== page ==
The 1970s were notorious for many things, but one achievement somewhat forgotten by history is the notoriously good – and cool-looking – hi-fi equipment produced during that era.
Audio companies like JBL, Yamaha and Marantz are looking back on their classic 1970s speaker and amplifier designs to create new versions that look the same but have an updated interior. And now NAD has joined the same retro-themed party with their limited-edition C 3050 LE stereo amplifier.
With its walnut wood case and gold LED-illuminated VU meters, one for the left and right channels, the C 3050 LE sports the warm and welcoming look of the best integrated amplifiers of the time and would be a perfect match for many of the best loudspeakers. stereo speakers. The amplifier was produced to commemorate the 50th anniversary of the brand, launched in 1972, and will be manufactured in a limited edition of 1,972 numbered units.
While NAD’s integrated amplifiers in the 1970s typically had a power rating of 20 watts per channel (specified across the entire frequency band, which was a uniquely consumer-friendly approach at the time), the C 3050 LE is rated for 100 watts. per channel using the same “Full Disclosure Power” approach that the company has been using for decades.
Features include Wi-Fi streaming via the company’s app-controlled BluOS multiroom platform, AirPlay 2 support, and aptX HD Bluetooth two-way, the latter for connecting to the best wireless headphones, and an eARC HDMI input. The retro but totally modern C 3050 LE also has a phono stage for connecting one of the best turntables and a headphone amplifier for connecting the best headphones.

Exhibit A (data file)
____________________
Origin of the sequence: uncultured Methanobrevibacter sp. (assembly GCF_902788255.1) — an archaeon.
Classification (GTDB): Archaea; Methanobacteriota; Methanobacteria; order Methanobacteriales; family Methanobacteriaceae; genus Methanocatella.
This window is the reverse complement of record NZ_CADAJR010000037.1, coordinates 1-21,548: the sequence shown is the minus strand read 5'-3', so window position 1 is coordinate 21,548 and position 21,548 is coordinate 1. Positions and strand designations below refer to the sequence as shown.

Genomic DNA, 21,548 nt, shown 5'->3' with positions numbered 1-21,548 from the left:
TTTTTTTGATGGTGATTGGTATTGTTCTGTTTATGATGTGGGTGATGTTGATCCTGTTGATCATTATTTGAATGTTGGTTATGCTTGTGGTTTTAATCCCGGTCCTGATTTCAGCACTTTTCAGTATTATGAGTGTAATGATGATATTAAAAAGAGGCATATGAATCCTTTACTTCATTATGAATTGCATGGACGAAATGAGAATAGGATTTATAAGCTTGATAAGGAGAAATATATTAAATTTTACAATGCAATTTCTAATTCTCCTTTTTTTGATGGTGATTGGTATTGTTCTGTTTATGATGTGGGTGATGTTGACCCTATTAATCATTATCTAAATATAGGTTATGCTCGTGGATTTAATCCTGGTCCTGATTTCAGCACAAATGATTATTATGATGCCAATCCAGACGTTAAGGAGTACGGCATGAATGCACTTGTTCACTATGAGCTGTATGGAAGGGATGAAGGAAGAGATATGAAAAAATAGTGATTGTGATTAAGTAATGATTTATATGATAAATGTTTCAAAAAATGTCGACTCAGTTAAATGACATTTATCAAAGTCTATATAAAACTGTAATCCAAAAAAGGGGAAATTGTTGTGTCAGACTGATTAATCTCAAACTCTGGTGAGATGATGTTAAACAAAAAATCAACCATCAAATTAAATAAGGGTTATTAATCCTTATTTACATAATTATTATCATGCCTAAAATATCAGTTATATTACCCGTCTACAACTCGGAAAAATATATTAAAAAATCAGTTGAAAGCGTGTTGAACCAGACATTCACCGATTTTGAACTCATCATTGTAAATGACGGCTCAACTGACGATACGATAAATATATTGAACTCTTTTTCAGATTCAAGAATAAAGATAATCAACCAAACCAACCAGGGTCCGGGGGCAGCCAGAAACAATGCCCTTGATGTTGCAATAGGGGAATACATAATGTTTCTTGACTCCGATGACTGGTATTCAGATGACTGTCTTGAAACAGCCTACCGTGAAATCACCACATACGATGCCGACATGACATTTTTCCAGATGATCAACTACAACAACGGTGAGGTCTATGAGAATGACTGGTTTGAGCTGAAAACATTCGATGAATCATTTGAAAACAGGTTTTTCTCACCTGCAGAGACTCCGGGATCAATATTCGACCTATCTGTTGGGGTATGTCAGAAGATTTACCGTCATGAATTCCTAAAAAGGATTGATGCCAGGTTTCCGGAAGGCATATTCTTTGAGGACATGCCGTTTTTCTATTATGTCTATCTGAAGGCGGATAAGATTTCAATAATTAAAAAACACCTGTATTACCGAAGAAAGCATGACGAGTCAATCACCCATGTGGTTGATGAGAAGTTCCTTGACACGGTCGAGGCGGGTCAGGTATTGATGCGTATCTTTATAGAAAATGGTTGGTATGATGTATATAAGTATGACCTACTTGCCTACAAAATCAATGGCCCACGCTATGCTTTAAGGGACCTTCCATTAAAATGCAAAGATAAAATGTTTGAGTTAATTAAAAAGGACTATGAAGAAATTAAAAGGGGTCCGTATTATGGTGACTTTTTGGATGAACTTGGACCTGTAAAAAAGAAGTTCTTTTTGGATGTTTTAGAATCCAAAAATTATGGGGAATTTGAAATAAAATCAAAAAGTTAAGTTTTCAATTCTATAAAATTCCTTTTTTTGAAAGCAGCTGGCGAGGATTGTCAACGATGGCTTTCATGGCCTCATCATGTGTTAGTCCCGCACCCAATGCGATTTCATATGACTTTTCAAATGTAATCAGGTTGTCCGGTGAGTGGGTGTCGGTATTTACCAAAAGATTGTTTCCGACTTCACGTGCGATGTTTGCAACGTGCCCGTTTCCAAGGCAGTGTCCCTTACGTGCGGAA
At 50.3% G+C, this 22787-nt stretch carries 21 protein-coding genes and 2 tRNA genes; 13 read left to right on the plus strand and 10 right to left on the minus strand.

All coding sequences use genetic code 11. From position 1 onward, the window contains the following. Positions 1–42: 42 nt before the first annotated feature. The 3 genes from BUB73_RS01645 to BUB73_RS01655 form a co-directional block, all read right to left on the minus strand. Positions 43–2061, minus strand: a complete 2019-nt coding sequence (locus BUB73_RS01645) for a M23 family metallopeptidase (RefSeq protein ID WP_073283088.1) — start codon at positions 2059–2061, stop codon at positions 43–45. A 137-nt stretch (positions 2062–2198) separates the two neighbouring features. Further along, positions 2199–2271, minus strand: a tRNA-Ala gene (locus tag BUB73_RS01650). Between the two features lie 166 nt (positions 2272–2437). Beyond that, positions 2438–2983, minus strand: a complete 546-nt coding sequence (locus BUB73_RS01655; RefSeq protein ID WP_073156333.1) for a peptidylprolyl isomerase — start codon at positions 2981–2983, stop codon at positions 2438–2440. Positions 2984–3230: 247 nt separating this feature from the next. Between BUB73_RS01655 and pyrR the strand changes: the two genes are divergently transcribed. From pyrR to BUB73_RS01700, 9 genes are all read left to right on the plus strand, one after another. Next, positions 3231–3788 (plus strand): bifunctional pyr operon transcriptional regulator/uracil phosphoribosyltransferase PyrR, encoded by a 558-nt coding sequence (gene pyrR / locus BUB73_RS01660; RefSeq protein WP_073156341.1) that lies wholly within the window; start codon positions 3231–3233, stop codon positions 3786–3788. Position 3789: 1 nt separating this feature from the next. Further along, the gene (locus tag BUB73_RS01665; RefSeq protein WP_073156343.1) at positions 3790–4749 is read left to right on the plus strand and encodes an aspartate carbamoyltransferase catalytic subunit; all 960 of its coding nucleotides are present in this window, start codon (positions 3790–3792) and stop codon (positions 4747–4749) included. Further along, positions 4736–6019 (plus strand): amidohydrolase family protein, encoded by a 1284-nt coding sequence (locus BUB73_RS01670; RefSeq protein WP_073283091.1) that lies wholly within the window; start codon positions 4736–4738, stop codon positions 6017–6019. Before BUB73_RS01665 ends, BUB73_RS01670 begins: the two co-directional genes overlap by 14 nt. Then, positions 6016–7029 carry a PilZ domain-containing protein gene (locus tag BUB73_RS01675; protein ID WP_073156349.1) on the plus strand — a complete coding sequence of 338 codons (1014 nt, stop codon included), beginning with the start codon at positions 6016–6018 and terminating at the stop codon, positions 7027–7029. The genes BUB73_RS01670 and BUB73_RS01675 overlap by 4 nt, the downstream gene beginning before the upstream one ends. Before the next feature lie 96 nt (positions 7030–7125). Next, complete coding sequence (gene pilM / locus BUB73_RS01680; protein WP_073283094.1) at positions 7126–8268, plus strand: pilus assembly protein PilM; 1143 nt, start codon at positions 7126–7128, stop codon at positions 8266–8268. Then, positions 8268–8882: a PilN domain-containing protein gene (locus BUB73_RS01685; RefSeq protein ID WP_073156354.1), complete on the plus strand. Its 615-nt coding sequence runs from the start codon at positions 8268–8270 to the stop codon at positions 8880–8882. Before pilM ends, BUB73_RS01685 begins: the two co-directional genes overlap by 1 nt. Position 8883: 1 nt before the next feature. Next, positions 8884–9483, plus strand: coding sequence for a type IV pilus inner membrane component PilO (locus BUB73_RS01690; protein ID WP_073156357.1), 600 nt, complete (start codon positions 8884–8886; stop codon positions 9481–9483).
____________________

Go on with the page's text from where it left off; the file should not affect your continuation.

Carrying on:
The price of the C 3050 LE is, you guessed it, $1,972 / £1,756 / around AU$3,530. The limited-edition integrated amplifier will be sold at select NAD retailers from mid-November.
Analysis: for hi-fi, what’s old is new again
A 50th anniversary provides a fantastic opportunity to look back into its past, and NAD, an innovative brand that has consistently produced affordable components backed by the company’s trusted Full Disclosure Power ratings, has plenty to brag about.
For most of its history, the NAD’s integrated amps have had a basic, conservative look — they were there to make music, not to be admired and ruffled. The limited-edition C 3050 LE, on the other hand, hits all the high points of ’70s hi-fi design – big knobs and buttons, warm-looking VU gauges, smooth wood exterior – and it’s absolutely worthy of drooling.
This new nostalgia trend in the hi-fi world – along with the aforementioned companies, brands like Mission, Wharfedale, KLH and NAD’s sister brand PSB have all launched speakers with vintage-inspired looks – is a very positive development. That’s because it allows designers to enjoy the elegance of the golden age of hi-fi while producing speakers and amplifiers that take advantage of the huge technical advances that have occurred since the originals were produced and sold.
For anyone missing out on the NAD limited run integrated amplifier, the good news is that a standard version of the C 3050 with similar specs and many of the same features will also be available, and will be sold through NAD’s worldwide network of dealers. At $1,299 / £1,160 / around AU$2,075 it will be less expensive than the limited edition version, but you can be sure it won’t get the same amazing vintage vibe.